Daily Report for Executives - September 5, 2013, By Heather Caygle
Key Development: DOT awards $474 million in transportation grants to 37 states.
Next Steps: Foxx says TIGER program may be in jeopardy if sequestration continues.
Transportation Secretary Anthony Foxx Sept. 5 announced the latest round of infrastructure discretionary grants, while also taking the opportunity to warn that future federal funding for similar infrastructure projects may not be possible if sequestration continues.
"Sequester is a blunt instrument that will wreak havoc in not only programs like this but also obviously in other lines of DOT business," Foxx said during a conference call with reporters.
The Transportation Investment Generating Economic Recovery (TIGER) program's current round of funding will provide $474 million in discretionary grants for 52 projects in 37 states. Roughly half of all projects that received funding are located in rural communities.
Foxx said he hoped lawmakers didn't lose sight of the need to pass a broad budget deal that eliminates sequestration cuts when Congress returns from recess Sept. 9. Chances of a long-term budget deal in the near future are highly unlikely, though, because congressional leadership has said they plan to pursue a short-term continuing resolution before the current fiscal year ends Sept. 30 and are also spending part of the month debating the need for U.S. military intervention in Syria.
"Amid everything else that's going on in the world right now, our hope is that there continues to be work on moving forward with a budget package that eliminates sequester," Foxx said.
During the latest round of funding, the DOT received 585 applications requesting more than $9 billion in funding. Although the number of applications is lower than during previous rounds of TIGER funding, Foxx said the amount of project funding that states and cities requested should send a clear message to lawmakers.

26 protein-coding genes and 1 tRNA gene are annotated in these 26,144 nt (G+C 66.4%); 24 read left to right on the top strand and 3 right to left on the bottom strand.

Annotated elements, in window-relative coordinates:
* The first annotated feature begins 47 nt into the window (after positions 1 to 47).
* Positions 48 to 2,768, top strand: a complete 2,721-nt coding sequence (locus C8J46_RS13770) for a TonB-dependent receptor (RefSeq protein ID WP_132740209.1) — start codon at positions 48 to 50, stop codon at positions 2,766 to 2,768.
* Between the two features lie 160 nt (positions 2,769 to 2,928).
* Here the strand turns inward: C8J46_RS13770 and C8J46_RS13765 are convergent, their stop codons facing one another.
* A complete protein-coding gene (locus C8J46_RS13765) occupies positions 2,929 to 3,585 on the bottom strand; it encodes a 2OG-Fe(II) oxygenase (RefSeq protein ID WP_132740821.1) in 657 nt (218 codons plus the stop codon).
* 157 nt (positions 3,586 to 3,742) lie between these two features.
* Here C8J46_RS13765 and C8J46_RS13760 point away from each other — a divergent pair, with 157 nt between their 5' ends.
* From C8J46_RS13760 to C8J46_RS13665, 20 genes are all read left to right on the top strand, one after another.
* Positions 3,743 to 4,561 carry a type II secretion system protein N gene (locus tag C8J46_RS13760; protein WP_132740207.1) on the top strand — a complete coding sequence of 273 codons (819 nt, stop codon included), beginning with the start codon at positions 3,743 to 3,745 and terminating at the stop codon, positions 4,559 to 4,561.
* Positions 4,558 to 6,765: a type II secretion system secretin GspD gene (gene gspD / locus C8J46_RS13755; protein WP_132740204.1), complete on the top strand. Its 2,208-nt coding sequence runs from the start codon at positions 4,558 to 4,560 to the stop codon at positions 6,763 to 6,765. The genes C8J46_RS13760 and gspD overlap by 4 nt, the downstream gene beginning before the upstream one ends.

"America is hungry for transportation projects and that's the message the House and Senate need to hear loud and clear as they come back from recess," Foxx said.
The DOT chief praised the benefits of TIGER, which has often been a target for some Republican lawmakers because of the administration's discretion over the award process.
"TIGER has helped get large multimodal projects off the ground that would otherwise struggle to find support from traditional funding sources," he said. "These projects are truly ones that have the power to transform communities," he said.
In the five rounds of funding since the program's inception in 2009, TIGER has provided more than $3.6 billion in discretionary grants to 270 projects across the country.
Congress provided $500 million for the current round. That amount was reduced to $474 million by sequestration. The DOT is required to devote at least $120 million to rural projects.
A range of projects were approved for the current round of funding including $1.4 million for rail corridor improvements in New Hampshire, $18 million to build part of a 33-mile trail system in Atlanta, and $20 million for the Kansas City, Mo., streetcar project.
During the conference call, Foxx also reiterated the administration's push for Congress to pass a long-term surface transportation bill. The current law (Pub. L. No. 112-141) reauthorizes federal highway and transit programs through fiscal 2014. Congress passed the two-year bill in 2013, a departure from previous transportation bills, which last about five years on average.
For more information on the current round of TIGER funding, go to http://www.dot.gov/tiger/
The information above is for general awareness only and does not necessarily reflect the views of the Office of Economic Adjustment or the Department of Defense as a whole.